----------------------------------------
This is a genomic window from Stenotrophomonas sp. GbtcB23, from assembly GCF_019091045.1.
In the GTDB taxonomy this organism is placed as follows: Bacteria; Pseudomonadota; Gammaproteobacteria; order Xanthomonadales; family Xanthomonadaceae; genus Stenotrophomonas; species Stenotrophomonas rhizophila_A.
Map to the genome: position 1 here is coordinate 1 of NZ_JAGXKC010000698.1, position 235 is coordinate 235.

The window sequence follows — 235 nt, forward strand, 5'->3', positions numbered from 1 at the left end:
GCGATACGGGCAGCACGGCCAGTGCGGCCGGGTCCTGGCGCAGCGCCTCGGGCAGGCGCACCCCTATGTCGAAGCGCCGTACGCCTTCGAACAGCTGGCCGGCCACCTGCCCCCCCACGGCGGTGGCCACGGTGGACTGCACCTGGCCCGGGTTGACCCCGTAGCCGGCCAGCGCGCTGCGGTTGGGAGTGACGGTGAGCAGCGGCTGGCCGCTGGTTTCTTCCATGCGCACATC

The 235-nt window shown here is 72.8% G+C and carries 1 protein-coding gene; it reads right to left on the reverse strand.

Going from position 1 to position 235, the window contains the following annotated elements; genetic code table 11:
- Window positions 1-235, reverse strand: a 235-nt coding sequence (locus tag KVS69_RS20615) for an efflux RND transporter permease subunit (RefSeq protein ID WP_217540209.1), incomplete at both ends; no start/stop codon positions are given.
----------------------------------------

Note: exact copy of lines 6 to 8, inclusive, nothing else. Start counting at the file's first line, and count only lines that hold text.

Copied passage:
The 235-nt window shown here is 72.8% G+C and carries 1 protein-coding gene; it reads right to left on the reverse strand.

Going from position 1 to position 235, the window contains the following annotated elements; genetic code table 11:
- Window positions 1-235, reverse strand: a 235-nt coding sequence (locus tag KVS69_RS20615) for an efflux RND transporter permease subunit (RefSeq protein ID WP_217540209.1), incomplete at both ends; no start/stop codon positions are given.